Drinking a Soda Could Shorten Your Life by 12 Minutes, Study Finds

Drinking a can of soda could cost you roughly 12 minutes of "healthy life," while eating a hot dog could reduce it by 36, according to a study.

On the other hand, the authors of the paper, published in the journal Nature Food, also found that eating a 30g (1oz) serving of nuts and seeds provides a gain of 25 minutes of healthy life—which in this case refers to good quality and disease-free life expectancy.

The aim of the study was to identify environmentally sustainable foods that promote health. To do this, the researchers evaluated more than 5,800 foods in the American diet, ranking them by their impact on human health and the environment.

"Vegetarian and vegan options have become standard fare in the American diet, from upscale restaurants to fast-food chains. And many people know that the food choices they make affect their own health as well as that of the planet," Katerina Stylianou and Olivier Jolliet, two authors of the paper, who conducted the research while working at the University of Michigan, wrote in The Conversation.

"But on a daily basis, it's hard to know how much individual choices, such as buying mixed greens at the grocery store or ordering chicken wings at a sports bar, might translate to overall personal and environmental health. That's the gap we hope to fill with our research."

The researchers analyzed the individual foods based on their composition, finding that substituting only 10 percent of daily caloric intake of beef and processed meats for a diverse mix of whole grains, fruits, vegetables, nuts, legumes and select seafood could add 48 minutes of healthy life per person per day.

This same substitution could also reduce, on average the dietary carbon footprint of a U.S. consumer by around one-third.

"This is a substantial improvement for such a limited dietary change," the authors wrote.

The researchers calculated the impact of the foods on human health using data from a large epidemiological study called the Global Burden of Disease.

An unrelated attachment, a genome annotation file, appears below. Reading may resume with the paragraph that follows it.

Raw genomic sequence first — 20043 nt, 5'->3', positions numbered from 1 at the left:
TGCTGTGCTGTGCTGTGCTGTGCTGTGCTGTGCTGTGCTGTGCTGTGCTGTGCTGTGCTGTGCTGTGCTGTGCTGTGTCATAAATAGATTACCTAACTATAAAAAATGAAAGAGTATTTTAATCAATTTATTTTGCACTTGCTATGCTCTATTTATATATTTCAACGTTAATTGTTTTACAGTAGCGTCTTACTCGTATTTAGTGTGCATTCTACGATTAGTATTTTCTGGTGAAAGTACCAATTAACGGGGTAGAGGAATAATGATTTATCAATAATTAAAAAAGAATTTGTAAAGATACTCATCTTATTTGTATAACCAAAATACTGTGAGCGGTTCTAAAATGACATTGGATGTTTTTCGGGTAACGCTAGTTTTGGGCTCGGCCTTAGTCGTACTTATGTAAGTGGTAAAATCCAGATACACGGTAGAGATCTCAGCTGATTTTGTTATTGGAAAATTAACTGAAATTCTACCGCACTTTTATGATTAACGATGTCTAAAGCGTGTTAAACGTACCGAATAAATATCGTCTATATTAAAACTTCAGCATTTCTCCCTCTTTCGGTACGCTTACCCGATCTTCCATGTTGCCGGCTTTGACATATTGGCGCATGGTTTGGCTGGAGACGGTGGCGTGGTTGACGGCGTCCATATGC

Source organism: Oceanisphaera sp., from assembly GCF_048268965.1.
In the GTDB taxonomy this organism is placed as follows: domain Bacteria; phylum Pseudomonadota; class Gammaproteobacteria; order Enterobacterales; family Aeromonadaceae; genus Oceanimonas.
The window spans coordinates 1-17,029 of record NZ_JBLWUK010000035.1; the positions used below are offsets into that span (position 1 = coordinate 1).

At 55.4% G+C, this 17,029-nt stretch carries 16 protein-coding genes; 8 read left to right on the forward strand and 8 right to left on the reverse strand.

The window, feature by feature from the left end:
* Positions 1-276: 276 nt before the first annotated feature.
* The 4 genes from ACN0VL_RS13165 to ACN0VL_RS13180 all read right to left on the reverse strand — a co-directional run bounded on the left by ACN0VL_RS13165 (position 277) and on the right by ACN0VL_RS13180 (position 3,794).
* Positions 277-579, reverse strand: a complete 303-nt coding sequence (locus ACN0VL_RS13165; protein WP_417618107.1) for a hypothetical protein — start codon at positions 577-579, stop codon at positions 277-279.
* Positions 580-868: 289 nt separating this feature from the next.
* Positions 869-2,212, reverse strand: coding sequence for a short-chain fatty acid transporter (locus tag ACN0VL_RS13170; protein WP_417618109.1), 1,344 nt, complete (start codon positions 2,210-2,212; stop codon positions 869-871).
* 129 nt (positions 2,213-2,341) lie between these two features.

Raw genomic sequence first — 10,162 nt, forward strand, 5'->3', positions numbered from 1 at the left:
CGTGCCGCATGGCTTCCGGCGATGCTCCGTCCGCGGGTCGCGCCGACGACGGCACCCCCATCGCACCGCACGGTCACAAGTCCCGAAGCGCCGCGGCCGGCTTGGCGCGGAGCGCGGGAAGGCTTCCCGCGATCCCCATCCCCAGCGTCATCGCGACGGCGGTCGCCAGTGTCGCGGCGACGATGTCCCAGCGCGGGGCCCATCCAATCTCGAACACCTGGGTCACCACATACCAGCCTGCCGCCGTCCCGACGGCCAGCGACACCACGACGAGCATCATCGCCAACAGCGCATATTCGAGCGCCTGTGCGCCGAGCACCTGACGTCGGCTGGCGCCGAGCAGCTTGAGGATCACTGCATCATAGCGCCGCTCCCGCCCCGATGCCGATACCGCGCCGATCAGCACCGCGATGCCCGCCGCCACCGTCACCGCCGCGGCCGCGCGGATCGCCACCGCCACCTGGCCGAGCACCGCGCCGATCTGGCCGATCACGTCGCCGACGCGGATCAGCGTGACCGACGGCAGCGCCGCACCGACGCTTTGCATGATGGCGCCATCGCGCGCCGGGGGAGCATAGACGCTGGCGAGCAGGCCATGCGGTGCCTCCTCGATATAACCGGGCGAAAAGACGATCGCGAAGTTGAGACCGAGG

"Generally, dietary recommendations lack specific and actionable direction to motivate people to change their behavior, and rarely do dietary recommendations address environmental impacts," Stylianou said in a University of Michigan statement.

In order to evaluate the environmental impacts of the different foods, the researchers used a method known as IMPACT World+ to assess them over their entire life cycle, looking at factors including processing, manufacturing, preparation, consumption and waste.

Based on their findings, the researchers recommend increasing the most nutritionally beneficial foods, including field-grown fruits and vegetables, legumes, nuts and low-environmental impact seafood, while at the same time decreasing those with the most negative health impacts, such as highly processed meat, beef, shrimp, and greenhouse-grown vegetables.

"The urgency of dietary changes to improve human health and the environment is clear," Jolliet said in the statement. "Our findings demonstrate that small targeted substitutions offer a feasible and powerful strategy to achieve significant health and environmental benefits without requiring dramatic dietary shifts."

A selection of healthy foods
Stock image showing a selection of healthy foods. A study has evaluated more than 5,800 foods in the U.S. diet, ranking them by their impact on human health and the environment. iStock